By Rick Carter, Executive Editor
I attended a sort-of birthday party for robots last month in Detroit. Robotics leader ABB used its annual Technology Days event to remind attendees (mostly customers and integrators) that they’ve been making robots for 40 years. The company’s reference point was the dawn of the microcomputer-controlled electric industrial robot, their version of which first appeared in 1974.
To be honest, the event was less party than information session about the company’s robot offerings and the ever-growing list of things they can do. But if nothing else, the birthday idea serves to remind anyone who may still perceive robots as somehow “new” that they’re way off about that. No one at the event felt that way, I’m sure, though there may be some who have yet to see that robotics and automation technology in general are at the heart of the United States’ ability to retain—and now strengthen—its position as the world’s leading manufacturing country.
Many of you have robots in your own operation. So many tasks fall within their realm—lift, sort, move, measure, inspect, cut, weld, grind, install, paint—it’s impractical not to today, if the price tag can be justified. The experts are working on that, of course, as well as developing ways to integrate robotics further into manufacturing and other sectors. According to ABB, we may soon find robots in areas like medical diagnostics, product disassembly (for recycling) and food processing, especially in the challenging environment of meat production.
While industry is still a long way from seeing fully human-like robots on the plant floor, this capability is getting closer. One example—ABB’s new Dual Arm Concept robot—was on display in Detroit. Unveiled late last year (though still a prototype and not yet in production) the Dual Arm is designed for small-parts assembly, especially in electronics, an area that has so far relied mostly on large numbers of human hands. As the name implies, ABB’s unit has two human-like arms connected to a torso (though no head). The size of a child, it’s portable and designed for easy maneuverability around a plant where needed to “close the gap between manual assembly and a fully automatic assembly process,” according to product literature. ABB personnel stressed that the unit is designed to perform assembly tasks in tandem with humans, not independent of them. Similar new units from other makers (Seiko Epson, Yaskawa) suggest that this is a key new frontier for robotics, and will be of great interest to operations in both high- and low-cost countries.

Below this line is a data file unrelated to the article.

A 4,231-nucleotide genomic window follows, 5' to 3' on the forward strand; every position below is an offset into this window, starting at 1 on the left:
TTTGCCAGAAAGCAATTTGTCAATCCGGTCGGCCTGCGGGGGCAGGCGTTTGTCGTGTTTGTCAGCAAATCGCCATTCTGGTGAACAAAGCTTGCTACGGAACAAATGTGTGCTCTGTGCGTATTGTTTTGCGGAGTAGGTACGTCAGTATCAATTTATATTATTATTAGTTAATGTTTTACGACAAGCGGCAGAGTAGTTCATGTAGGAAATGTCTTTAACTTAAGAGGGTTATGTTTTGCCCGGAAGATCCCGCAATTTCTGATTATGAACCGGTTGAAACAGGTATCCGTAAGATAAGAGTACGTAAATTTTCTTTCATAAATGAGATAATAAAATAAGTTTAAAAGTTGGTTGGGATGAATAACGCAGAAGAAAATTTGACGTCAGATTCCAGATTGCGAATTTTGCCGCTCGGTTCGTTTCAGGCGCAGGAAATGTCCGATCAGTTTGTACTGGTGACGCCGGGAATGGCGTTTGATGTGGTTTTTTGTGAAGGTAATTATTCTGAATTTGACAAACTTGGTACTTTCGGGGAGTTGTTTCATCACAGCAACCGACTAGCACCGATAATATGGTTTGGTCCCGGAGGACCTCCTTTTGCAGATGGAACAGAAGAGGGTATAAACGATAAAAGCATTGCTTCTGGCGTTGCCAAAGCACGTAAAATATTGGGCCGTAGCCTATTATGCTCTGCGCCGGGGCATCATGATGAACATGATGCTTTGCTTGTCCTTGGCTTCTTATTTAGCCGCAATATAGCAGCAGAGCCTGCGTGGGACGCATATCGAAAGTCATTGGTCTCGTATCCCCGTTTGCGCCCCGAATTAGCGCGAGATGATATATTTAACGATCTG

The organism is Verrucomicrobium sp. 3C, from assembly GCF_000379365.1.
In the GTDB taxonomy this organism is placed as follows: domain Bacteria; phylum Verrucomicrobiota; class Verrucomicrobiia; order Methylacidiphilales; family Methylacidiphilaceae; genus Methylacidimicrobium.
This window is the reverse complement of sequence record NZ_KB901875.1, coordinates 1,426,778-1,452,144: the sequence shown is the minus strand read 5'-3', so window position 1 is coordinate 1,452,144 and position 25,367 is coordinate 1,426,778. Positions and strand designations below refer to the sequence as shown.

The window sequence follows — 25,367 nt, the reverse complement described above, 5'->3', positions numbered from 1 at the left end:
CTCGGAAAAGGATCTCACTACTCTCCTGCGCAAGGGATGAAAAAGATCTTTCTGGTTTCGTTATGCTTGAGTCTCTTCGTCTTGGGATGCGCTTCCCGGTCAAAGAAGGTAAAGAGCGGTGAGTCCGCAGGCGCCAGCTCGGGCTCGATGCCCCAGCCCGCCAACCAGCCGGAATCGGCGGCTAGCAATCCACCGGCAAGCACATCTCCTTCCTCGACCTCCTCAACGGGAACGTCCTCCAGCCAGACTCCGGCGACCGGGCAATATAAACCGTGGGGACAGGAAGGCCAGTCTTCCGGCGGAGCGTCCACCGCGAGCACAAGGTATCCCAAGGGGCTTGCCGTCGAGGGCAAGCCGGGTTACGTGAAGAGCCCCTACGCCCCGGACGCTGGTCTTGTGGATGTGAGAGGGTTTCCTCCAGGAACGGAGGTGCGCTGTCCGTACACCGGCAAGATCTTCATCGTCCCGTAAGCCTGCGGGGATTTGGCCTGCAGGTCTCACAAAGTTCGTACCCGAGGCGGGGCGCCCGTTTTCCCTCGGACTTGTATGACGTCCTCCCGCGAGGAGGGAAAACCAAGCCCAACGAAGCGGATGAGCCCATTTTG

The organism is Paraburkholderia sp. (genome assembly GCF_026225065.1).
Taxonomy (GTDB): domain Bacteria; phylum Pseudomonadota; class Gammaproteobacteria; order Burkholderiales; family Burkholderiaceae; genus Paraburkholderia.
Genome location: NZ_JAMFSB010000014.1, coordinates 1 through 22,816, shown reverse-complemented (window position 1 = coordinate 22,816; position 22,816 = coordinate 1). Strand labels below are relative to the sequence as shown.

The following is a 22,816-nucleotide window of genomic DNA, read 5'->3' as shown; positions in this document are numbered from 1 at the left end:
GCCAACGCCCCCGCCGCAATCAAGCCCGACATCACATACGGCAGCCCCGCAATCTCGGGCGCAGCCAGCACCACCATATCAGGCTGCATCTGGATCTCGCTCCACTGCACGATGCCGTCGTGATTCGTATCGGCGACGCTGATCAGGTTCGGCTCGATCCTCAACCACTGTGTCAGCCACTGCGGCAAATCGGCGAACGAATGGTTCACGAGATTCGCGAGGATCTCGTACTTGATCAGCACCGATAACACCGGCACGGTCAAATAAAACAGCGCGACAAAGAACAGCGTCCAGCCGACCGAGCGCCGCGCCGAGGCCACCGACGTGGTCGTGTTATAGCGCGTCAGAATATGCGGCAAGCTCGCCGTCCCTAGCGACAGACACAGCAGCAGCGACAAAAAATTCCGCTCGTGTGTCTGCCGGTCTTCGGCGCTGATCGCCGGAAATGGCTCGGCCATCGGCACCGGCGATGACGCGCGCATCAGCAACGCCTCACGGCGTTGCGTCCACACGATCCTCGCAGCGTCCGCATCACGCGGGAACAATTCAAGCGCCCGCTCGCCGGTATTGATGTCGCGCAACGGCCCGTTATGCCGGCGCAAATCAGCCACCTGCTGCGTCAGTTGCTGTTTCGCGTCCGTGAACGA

Interestingly, while ABB’s Dual Arm model was designed in Europe, the prototypes were built and are being tested in China, home of the world’s largest concentration of manual electronics assemblers. China will probably become a gold-level customer for the new unit as it continues to shift away from its manual-workforce model. According to the International Federation of Robotics, China is, in fact, the world’s fastest-growing market for robotics (based on 2012 figures). It’s no secret that China wants to be seen as an equal alongside first-world industrialized nations, and robotics will help make that happen.
Having spent the best part of two days around the cream of today’s robots, I was impressed both by their capabilities and the maker’s emphasis on “flexibility”—a sure way to expand existing markets and open new ones. After lunching with an integrator, however, I was brought a little closer to earth when he told me he hadn’t seen much new at the event. Really! Had he seen the Dual Arm model? Well no, not yet. There were too many people around it. MT&AP